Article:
Alleen Brown, THE GUARDIAN
As harvest season becomes riskier, workers are pressing for safer conditions including disaster insurance and hazard pay
But in recent months, a slick website has appeared under the name Sonoma Wine Industry for Safe Employees, or Sonoma Wise, featuring counterpoints to demands from North Bay Jobs with Justice.
When Margarita García, a 39-year-old mother from Oaxaca, Mexico, picks wine grapes during a wildfire, the sky is red and thick with smoke. Ash falls on her face, irritating her throat and eyes. The hot, fast work makes N-95 masks too suffocating, so she and her colleagues opt for bandanas.
In this part of northern California, the grape harvesting season has been transformed by fire. Sonoma county is known internationally for its pinot noir and – increasingly – for intense wildfire seasons made worse by the climate crisis. That has created new economic threats for both grape growers, who can lose an entire season’s harvest in a matter of hours, and for workers, who must operate in increasingly dangerous conditions without replacement income if work is called off.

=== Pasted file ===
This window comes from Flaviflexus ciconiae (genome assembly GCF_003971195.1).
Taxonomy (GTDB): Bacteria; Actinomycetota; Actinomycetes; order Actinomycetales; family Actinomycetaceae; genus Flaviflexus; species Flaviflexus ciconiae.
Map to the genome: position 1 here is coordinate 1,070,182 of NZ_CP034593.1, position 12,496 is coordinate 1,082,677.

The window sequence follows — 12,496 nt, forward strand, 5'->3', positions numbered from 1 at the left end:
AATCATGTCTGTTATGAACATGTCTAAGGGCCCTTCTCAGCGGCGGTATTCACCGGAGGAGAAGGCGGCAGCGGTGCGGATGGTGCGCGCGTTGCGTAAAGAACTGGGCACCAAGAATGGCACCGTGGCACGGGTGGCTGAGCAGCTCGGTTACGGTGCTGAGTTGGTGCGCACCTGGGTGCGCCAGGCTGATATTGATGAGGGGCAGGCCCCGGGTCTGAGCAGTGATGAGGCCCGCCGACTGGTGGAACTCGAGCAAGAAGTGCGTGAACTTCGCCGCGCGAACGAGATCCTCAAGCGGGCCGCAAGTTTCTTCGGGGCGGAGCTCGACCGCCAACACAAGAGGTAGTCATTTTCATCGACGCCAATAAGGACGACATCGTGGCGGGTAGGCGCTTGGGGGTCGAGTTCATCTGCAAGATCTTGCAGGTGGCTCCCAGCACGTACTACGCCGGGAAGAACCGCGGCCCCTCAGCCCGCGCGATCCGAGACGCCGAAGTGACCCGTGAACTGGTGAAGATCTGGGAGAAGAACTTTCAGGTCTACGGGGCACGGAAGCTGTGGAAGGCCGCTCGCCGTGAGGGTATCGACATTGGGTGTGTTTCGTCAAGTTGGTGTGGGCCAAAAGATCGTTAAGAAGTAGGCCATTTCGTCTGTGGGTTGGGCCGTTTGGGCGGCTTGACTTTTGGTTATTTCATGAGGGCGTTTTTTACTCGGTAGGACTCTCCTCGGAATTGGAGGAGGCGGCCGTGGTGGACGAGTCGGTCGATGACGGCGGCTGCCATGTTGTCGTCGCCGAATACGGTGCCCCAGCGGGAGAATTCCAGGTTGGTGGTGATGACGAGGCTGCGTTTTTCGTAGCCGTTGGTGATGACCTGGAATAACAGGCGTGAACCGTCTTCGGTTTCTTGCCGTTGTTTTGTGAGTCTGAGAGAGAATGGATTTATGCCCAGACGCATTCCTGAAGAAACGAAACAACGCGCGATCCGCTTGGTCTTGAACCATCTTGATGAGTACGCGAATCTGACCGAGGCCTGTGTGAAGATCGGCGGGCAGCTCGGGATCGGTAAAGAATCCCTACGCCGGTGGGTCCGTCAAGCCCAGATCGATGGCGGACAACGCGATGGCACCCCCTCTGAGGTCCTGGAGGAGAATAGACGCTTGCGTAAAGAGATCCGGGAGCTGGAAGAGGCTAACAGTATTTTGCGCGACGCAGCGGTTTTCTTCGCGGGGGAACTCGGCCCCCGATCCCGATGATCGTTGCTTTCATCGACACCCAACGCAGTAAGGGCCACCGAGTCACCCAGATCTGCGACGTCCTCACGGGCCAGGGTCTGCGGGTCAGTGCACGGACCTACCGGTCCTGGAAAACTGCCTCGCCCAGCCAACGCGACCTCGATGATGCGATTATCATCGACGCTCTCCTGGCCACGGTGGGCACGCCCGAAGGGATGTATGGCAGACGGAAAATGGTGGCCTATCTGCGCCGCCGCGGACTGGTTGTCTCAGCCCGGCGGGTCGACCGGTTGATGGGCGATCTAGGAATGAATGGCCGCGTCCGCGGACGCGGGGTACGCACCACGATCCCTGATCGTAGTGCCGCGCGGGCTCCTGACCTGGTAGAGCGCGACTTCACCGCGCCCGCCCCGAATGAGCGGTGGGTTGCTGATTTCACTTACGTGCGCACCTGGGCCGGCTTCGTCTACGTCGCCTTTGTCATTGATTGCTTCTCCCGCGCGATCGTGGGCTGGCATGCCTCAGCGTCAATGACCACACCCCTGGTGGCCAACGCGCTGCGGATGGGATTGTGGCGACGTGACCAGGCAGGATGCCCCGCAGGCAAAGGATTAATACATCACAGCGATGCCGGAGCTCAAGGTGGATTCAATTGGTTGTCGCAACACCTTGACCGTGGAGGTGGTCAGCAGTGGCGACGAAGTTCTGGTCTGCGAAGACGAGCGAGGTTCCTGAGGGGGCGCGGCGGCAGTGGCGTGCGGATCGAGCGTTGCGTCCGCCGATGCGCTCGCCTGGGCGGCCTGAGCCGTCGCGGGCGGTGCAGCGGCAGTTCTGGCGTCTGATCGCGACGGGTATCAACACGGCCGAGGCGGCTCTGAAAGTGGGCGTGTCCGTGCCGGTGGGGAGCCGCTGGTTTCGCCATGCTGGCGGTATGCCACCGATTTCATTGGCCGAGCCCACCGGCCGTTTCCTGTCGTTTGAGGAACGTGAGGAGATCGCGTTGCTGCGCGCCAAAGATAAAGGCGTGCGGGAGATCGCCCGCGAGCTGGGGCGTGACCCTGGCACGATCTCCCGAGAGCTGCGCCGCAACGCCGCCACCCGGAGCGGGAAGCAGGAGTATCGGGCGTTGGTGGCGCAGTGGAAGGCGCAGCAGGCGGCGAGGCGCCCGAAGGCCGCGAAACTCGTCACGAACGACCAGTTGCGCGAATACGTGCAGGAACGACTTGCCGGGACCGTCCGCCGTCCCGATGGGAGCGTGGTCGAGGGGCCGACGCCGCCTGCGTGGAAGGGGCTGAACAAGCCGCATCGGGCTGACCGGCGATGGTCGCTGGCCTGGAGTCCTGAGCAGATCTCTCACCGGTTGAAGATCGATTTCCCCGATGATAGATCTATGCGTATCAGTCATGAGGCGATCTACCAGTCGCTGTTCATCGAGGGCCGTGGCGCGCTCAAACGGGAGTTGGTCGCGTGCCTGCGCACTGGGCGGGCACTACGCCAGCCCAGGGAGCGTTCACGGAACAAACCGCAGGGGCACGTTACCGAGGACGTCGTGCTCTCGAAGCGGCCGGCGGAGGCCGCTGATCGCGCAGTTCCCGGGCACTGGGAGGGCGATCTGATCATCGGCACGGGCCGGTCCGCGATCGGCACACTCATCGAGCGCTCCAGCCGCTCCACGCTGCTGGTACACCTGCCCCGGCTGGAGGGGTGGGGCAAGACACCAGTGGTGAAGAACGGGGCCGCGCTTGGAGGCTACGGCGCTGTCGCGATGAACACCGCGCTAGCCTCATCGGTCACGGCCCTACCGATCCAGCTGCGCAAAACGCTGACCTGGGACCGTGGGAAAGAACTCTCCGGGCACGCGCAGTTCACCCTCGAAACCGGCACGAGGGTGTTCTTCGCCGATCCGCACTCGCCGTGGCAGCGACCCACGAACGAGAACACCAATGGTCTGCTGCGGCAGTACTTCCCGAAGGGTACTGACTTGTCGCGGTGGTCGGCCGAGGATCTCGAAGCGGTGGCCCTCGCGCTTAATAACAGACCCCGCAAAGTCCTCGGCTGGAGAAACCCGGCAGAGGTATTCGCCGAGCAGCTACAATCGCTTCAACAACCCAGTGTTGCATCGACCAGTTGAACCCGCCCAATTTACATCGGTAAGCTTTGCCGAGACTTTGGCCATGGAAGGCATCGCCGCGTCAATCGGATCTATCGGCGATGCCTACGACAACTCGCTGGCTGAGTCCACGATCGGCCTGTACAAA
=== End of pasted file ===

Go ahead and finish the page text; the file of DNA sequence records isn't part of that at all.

Now, vineyard laborers like García are pressing officials to enact stronger worker protections during wildfire seasons. They want hazard pay, disaster insurance and safety trainings translated in Indigenous languages – García’s first language is Mixteco. They are also pushing for community safety observers to be allowed to monitor working conditions in evacuation zones and for clean water and bathrooms, even when the ash is falling.
It’s an example of a type of climate-driven labor organizing that is growing across the US, as workers face new climate hazards, such as exposure to extreme heat and hurricane disaster zones littered with dangerous materials.
In turn, a surprising counter-movement has arisen – one that has the veneer of being worker-led, but is driven by the wine industry itself.
Labor organizers say it’s a familiar tactic – one that’s long been used by powerful industries to curtail movements for worker’s rights.